Tim’s thoughts set me up for Tuesday’s breakfast at McDonald’s with a handful from North Shore days. Stories flowed and I returned home awash in wonder at my blessed estate.

Then Facebook gave me a another lift. Frieda Byars, an Alaskan elder I have met only on her Kanataq Telegraph page, also responding to the Handhold post wrote: “That is beautiful and about how I feel. I love to be alive on earth and though I believe thoroughly in God, Jesus, etc., I do not want to pass on. And when I do, I can only pray I am in his Grace…

“Someone will one day probably take all of your beautiful insightful writings and make them into that book you did not get to write. You can read it from Heaven. I try not to feel lonely, but sometimes it happens. When you are young and lonely, you can always bounce back, but when you are old and alone, you are mostly alone. I am blessed to have my grandson live with me, though I feel I do not do a 9 year old justice, not being able to play with him as I should. He wants me to play laser tag. Told him I could not run. His reply: You can walk Nana. But we do pray together and read the Bible. That is something I can do for him.” I sent Frieda words of hope and comfort.

So good to have friends near and far, young and old, and to touch lives as we go.

Old Grandpa Lloyd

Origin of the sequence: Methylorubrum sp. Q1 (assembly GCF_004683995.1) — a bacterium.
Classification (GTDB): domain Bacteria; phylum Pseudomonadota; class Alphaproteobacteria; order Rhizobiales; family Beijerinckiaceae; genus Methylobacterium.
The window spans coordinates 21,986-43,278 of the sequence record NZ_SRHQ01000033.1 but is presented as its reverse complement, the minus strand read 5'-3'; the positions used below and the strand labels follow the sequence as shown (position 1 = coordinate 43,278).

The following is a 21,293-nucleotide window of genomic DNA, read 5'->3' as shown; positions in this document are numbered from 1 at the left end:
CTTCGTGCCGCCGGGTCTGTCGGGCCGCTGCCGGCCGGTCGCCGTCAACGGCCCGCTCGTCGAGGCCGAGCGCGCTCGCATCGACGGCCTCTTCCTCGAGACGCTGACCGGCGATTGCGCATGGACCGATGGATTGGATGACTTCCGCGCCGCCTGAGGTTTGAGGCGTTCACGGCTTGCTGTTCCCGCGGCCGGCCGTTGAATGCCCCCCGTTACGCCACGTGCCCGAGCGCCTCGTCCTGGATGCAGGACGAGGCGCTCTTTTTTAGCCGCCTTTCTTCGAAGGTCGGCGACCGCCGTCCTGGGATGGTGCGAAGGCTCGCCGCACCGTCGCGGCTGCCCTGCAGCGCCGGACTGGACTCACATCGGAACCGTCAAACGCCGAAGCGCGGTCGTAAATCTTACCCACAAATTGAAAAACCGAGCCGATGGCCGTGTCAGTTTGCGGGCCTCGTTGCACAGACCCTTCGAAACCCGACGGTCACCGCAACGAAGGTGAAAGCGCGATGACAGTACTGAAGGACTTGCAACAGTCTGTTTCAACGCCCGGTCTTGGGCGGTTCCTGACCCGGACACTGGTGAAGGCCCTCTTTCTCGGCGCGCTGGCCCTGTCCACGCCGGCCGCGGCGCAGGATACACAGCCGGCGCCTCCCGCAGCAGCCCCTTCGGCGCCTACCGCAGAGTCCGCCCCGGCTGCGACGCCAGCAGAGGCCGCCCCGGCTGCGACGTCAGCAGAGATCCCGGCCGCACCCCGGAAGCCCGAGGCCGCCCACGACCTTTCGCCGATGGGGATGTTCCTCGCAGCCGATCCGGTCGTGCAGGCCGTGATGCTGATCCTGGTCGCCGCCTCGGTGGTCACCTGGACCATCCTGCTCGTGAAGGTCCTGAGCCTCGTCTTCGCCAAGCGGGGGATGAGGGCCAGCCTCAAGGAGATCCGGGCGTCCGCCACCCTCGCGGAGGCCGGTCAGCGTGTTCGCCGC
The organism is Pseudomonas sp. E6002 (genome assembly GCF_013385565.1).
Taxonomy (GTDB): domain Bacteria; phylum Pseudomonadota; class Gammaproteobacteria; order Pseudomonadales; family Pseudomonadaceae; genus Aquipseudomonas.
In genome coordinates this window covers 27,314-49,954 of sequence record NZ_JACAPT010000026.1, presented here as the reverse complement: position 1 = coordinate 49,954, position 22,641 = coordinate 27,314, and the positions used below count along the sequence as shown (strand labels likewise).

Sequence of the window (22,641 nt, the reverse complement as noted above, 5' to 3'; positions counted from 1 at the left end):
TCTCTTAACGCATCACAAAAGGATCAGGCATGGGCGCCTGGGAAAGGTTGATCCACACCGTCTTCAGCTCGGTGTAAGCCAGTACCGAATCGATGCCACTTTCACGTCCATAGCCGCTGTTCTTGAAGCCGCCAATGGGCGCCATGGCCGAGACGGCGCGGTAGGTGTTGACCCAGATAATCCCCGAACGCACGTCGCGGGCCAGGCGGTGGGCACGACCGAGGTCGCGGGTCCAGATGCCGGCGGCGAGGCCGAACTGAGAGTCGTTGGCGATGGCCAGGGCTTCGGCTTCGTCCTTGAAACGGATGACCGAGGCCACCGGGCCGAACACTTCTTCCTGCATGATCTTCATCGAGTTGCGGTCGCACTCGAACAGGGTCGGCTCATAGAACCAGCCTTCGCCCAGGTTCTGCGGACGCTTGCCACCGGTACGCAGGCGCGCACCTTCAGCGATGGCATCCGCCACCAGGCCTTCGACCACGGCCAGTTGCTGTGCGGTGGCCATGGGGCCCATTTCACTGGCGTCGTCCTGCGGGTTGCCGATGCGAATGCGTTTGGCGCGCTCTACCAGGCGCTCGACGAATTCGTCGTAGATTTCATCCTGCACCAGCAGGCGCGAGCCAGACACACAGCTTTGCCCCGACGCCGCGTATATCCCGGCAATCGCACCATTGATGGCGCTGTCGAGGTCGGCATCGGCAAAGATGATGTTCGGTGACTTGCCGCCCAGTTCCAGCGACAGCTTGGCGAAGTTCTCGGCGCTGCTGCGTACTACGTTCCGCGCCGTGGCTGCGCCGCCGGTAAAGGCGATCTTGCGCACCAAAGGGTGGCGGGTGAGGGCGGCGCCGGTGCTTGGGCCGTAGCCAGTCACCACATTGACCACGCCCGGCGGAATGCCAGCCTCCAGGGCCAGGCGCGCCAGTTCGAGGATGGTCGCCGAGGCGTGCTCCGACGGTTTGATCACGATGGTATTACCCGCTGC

Homecoming

My return to Life Care Center as a volunteer has been too long deferred. Eleven months had passed when I went there Friday as clergy support for the Veteran’s Day ceremony. Things went off without a hitch. I played my part adequately. I accepted thanks and a cup of coffee for my fee.

One man interrupted my walk to the exit to thank me for talking loudly enough. Betty, who sang enthusiastically if not in tune during the patriotic sing along, finally remembered me and asked me how my father is and has he made any more harmonica recordings and how come I didn’t have my camera. And then I saw Orville.

Orville has lived at Life Care almost since the day it opened 15 years ago. He has been my happy heckler, my weight gain/loss monitor, and front row attendee at every event I’ve been a part of at Life Care. Orville spends his days in what amounts to a Lazy Boy on wheels. He’s never without his oxygen supply. His legs and left arm are paralyzed. And, he has the world’s most engaging handshake.

The latest picture I took of Orville was a year ago Father’s Day with his daughter.orville